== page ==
Could it be Parkinson's?

Despite many visits at his doctors and at state-of-the art facilities through the country, the diagnosis was always the same: “you are suffering from depression.” Yet, Ted Blue knew there was something more because for too long he just had been not feeling well. It took him five years to be diagnosed, and when he found out he had Parkinson’s, it was a relief; now he knew and there was hope. Yes, Ted had lost five precious years of crucial time in slowing down the disease’s impact, but now he could seek treatment and improve his quality of life.

Unfortunately, Ted’s`experience is all too common for people suffering from Parkinson’s disease (PD).

As many as one million people live with PD in the United States, but thousands more go undetected. Many people assume that PD happens to older people, but that’s not always the case. Although most cases occur after a person turns 60, there are more and more “young onset” cases, some starting as young as age 30.

As there is no standard test to conclusively show if a person has PD, it is often misdiagnosed. There are two types of the disease: the tremors type, which is easy to recognize, and the rigid type, which is more subtle and harder to identify. It is imperative that PD be diagnosed by a neurologist with experience.

What is PD? Simply put, it is a decrease of dopamine in the brain. As dopamine controls our body movements, a patient suffering from PD will have diminished muscular control.

The cause of Parkinson’s disease has not been determined. Scientists and researchers are working diligently to uncover the possible cause(s), looking at both genetic and environmental factors. Research has shown that genetic factors account for only 10% of the disease. The major factors are environmental, such as domestic and industrial pesticides and chemicals. All of us are exposed to them on a regular basis, breathing, eating and working around them in our everyday lives.

Although not fatal in itself, PD is a debilitating disease. People with PD experience a significantly decreased quality of life and are often unable to perform the simple daily functions, such as getting out of bed unaided, buttoning a shirt, walking or driving a car. Most individuals are eventually forced to stop working. Sadly, sometimes dementia ensues. PD is not fatal and there is currently no cure for it. However in some cases people have died from related complications, such as pneumonia or deadly falls.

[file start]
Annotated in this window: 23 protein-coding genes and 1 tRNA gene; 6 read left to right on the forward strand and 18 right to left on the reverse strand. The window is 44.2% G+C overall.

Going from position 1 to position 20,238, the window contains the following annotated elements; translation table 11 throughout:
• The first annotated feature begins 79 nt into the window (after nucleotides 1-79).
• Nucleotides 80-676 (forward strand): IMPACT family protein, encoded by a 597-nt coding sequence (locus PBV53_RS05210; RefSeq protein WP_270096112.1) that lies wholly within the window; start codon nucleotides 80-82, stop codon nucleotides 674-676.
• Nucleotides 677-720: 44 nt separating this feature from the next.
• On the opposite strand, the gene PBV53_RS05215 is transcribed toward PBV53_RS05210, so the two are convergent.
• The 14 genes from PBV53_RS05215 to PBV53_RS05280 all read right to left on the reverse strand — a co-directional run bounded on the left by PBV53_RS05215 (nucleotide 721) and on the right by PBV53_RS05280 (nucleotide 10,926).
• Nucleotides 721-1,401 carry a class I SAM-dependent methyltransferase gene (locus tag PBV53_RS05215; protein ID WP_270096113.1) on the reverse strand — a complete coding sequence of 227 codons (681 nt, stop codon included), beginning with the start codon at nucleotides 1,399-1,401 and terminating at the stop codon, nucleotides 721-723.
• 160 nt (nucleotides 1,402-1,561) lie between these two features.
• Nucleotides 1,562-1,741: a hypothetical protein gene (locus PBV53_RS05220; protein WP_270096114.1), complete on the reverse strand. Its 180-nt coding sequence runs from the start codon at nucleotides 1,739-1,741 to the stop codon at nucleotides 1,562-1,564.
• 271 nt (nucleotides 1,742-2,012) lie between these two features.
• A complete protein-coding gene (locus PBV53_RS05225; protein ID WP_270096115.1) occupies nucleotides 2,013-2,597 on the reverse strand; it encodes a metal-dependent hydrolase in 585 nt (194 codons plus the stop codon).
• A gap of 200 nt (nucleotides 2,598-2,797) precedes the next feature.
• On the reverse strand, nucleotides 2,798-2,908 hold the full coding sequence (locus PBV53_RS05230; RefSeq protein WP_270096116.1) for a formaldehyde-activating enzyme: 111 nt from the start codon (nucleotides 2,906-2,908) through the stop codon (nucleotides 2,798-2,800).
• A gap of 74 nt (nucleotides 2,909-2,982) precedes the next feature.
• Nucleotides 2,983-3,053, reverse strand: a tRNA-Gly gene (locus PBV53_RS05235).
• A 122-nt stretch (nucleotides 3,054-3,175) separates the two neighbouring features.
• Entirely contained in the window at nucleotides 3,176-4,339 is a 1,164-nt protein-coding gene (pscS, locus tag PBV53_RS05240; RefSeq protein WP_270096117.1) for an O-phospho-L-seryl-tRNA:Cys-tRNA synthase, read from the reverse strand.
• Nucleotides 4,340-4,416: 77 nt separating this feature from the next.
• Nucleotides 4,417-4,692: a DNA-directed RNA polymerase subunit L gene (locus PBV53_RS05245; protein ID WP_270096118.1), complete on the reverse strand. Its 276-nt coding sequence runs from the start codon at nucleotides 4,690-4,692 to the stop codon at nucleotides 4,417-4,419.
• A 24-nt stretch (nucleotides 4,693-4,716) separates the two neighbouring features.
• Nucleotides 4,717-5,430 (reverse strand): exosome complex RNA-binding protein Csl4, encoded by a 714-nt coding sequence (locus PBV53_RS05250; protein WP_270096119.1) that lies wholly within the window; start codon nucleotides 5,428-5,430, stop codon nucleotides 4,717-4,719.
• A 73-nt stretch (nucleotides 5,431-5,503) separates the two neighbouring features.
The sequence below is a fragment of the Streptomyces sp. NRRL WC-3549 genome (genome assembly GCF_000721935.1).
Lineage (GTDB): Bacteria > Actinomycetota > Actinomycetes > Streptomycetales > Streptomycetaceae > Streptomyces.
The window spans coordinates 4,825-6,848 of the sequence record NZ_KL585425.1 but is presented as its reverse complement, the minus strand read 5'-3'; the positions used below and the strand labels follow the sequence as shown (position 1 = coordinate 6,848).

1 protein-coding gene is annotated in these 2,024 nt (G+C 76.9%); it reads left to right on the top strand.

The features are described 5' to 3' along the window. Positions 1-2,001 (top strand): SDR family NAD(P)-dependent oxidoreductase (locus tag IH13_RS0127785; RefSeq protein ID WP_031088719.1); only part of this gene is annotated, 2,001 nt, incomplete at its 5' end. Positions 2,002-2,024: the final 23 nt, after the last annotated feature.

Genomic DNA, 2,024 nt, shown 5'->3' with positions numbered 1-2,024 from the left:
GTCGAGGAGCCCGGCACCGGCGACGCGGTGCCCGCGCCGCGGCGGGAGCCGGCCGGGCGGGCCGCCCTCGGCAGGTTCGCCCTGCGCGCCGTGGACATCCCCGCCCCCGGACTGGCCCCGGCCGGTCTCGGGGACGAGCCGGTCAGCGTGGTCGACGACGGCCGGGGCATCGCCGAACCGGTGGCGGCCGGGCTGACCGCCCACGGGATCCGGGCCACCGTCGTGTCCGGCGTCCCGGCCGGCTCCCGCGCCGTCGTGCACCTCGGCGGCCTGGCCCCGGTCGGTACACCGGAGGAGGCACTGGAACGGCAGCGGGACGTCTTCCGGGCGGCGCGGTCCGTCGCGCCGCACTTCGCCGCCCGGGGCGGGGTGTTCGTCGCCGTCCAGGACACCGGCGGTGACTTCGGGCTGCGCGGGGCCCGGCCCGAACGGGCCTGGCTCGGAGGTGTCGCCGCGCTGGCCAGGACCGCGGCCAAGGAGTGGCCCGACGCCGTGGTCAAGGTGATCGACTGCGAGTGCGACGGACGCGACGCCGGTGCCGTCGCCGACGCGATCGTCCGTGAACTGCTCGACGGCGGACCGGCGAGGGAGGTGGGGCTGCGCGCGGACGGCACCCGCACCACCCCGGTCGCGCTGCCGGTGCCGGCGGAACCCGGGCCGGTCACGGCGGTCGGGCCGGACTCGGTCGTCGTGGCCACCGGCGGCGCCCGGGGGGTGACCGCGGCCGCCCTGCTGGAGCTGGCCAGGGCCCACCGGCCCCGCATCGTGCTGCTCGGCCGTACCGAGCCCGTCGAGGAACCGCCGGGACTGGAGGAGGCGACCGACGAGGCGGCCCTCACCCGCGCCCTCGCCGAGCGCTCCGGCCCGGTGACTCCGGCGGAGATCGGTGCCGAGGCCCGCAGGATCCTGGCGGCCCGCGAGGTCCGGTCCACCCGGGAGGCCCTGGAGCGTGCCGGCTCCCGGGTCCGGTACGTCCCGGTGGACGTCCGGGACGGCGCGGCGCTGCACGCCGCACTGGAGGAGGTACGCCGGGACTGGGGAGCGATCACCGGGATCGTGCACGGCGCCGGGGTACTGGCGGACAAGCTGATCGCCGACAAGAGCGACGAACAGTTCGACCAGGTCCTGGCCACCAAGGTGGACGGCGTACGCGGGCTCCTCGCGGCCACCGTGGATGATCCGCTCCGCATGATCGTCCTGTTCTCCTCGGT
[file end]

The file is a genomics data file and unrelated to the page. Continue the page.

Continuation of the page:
Parkinson’s disease also takes a heavy toll on our health system and is estimated to cost our Nation nearly $25 billion per year. Medication costs for an individual person averages $2,500 a year while therapeutic surgery such as DBS (Deep Brain Stimulation) can cost up to $250,000 per individual.


Keep in mind that PD is considered a “boutique disease” as no two patients have a set of similar symptoms and not every patient will have all the following symptoms:

  • Tremors of the hands, arms, legs or jaw
  • Rigidity or stiffness of a limb or trunk which does not relax, cramps in the legs and toes
  • Postural instability when standing up, pivoting or making quick turns or movements
  • Slowness of movements (bradykinesia)
  • Lack of swinging of the arms when walking, curved posture
  • Difficulty with repetitive movements or regular daily tasks
  • Unusual fatigue and loss of energy
  • Depression, fear and anxiety
  • Decrease in facial expressivity (facial mask)
  • Walking with short, shuffling steps and/or uncontrollable acceleration in gait
  • Quieter and less distinct speech pattern and/or excessively fast speech (tachyphemia)
  • Cognitive impairment (memory difficulties, confusion, dementia, slowed thought process, difficulty concentrating, apathy, poor motivation, word-finding difficulty or poor judgment)
  • Slowed reaction times, impaired ability to process visual and spatial information; many patients should not be driving.
  • Freezing of gait (as if the feet are glued to the floor)
  • Shrinkage in hand-writing (micrographia)
  • Reduced swallowing which causes drooling and excess saliva
  • Loss of sense of smell
  • Constipation
  • REM behavior disorder (sleep disorder)
  • Mood disorders
  • Low blood pressure when standing up
  • Vivid dreams (physically acting out their dreams)

If you have several of these symptoms it is recommended that you consult a neurologist.

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Spring 2014
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